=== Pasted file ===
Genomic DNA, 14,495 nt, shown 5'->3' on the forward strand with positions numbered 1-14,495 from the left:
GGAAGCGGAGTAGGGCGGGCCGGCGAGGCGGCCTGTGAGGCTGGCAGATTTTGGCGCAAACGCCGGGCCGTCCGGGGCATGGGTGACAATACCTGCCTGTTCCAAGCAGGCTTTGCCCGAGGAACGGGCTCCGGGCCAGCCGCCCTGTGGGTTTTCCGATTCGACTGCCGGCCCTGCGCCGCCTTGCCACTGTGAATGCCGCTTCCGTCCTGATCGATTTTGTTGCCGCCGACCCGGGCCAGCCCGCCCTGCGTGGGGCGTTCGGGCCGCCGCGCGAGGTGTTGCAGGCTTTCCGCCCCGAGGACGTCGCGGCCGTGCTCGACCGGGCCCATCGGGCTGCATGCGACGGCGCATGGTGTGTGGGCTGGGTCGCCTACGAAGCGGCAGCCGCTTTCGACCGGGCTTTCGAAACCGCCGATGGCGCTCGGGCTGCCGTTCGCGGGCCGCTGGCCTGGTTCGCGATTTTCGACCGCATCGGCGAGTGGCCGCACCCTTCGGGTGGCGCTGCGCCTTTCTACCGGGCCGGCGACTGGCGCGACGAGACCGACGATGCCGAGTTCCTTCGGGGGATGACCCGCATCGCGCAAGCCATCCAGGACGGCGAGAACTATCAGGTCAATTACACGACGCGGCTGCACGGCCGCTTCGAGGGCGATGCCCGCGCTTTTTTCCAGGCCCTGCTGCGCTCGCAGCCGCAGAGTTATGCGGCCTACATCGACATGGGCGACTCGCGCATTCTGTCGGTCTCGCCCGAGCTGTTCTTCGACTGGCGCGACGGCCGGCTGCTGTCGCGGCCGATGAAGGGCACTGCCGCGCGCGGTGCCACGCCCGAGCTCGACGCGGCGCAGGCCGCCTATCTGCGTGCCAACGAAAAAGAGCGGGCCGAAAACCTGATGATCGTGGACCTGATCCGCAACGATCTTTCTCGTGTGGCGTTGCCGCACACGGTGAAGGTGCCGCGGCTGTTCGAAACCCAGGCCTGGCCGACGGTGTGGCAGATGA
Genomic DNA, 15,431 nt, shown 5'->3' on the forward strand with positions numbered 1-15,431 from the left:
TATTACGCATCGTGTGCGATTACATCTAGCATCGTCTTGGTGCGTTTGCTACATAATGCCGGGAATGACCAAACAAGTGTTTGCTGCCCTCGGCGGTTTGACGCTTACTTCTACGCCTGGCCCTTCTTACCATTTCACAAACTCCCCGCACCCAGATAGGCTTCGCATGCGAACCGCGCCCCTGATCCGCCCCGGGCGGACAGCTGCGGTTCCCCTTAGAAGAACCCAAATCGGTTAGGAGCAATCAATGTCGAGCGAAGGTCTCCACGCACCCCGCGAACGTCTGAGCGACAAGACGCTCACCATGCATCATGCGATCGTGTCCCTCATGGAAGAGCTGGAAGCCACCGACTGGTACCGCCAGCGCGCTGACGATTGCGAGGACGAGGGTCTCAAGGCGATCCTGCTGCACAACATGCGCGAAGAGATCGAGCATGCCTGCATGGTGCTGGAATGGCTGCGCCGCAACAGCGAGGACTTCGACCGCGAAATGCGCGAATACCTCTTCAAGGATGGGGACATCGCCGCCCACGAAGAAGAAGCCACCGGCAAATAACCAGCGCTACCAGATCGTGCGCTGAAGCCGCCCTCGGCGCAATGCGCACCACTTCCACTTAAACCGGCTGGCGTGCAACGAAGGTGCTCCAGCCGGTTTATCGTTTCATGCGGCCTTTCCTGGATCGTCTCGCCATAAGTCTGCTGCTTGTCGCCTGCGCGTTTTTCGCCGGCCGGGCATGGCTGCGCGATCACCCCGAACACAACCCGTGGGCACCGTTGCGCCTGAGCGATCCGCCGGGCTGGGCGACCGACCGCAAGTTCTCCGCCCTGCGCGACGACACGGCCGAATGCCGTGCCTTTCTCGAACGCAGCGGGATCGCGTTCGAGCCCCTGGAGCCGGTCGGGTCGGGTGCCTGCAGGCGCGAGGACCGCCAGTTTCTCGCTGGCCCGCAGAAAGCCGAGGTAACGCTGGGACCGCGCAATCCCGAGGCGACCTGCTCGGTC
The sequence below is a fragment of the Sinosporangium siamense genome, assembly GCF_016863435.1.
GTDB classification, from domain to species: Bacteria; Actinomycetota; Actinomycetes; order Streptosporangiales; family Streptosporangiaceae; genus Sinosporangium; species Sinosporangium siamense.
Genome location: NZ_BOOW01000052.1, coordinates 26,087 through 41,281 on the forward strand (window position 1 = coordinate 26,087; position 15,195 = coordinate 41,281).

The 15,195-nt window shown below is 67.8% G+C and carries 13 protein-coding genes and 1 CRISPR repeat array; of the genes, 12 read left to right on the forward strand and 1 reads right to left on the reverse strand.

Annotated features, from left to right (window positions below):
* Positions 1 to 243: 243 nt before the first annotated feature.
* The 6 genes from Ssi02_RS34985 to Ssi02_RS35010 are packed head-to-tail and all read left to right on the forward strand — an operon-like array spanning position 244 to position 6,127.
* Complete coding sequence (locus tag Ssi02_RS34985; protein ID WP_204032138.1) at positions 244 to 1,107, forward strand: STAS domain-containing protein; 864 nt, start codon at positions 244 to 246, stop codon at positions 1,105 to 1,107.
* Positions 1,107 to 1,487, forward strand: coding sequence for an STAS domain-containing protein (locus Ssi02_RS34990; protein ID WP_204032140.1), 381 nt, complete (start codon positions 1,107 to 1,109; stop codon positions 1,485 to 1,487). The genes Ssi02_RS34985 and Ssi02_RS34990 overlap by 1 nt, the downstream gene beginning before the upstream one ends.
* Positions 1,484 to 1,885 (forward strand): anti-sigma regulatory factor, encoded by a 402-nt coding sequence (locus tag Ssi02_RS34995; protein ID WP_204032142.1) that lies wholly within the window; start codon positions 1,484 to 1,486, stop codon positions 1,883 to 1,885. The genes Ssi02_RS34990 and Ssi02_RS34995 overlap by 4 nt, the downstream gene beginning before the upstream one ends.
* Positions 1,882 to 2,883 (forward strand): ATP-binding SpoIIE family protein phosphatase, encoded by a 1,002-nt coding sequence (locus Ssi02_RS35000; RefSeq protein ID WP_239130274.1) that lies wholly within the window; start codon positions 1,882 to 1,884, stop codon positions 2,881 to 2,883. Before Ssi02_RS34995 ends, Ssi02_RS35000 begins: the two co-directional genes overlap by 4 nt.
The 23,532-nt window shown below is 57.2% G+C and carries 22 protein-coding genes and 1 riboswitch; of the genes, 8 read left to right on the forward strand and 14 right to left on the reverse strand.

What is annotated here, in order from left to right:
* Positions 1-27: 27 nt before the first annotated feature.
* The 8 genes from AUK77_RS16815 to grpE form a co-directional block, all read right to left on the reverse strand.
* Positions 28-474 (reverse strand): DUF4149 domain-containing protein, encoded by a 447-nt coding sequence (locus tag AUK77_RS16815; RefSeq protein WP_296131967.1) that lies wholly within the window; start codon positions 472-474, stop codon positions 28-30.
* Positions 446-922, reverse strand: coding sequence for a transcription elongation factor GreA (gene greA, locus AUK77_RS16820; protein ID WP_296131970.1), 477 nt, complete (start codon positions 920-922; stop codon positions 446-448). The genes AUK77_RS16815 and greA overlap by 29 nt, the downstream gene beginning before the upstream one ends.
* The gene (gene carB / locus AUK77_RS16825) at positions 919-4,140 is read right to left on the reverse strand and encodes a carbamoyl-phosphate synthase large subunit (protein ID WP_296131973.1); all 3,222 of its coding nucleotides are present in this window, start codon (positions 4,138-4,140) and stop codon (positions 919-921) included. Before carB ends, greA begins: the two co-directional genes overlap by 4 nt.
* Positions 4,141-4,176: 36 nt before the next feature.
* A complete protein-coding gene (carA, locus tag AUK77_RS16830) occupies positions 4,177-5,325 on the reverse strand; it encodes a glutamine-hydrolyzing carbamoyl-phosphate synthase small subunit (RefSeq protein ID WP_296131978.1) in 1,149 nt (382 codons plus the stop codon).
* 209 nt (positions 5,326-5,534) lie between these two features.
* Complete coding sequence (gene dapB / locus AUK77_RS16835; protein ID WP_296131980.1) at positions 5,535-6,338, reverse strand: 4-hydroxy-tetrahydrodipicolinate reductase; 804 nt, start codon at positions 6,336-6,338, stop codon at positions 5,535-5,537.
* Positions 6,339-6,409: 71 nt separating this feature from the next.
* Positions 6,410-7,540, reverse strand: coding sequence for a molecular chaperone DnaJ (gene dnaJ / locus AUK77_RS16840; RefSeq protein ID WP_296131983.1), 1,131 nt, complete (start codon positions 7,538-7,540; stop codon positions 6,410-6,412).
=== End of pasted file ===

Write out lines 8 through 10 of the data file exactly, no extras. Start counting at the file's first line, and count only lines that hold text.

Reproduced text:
The 15,195-nt window shown below is 67.8% G+C and carries 13 protein-coding genes and 1 CRISPR repeat array; of the genes, 12 read left to right on the forward strand and 1 reads right to left on the reverse strand.

Annotated features, from left to right (window positions below):
* Positions 1 to 243: 243 nt before the first annotated feature.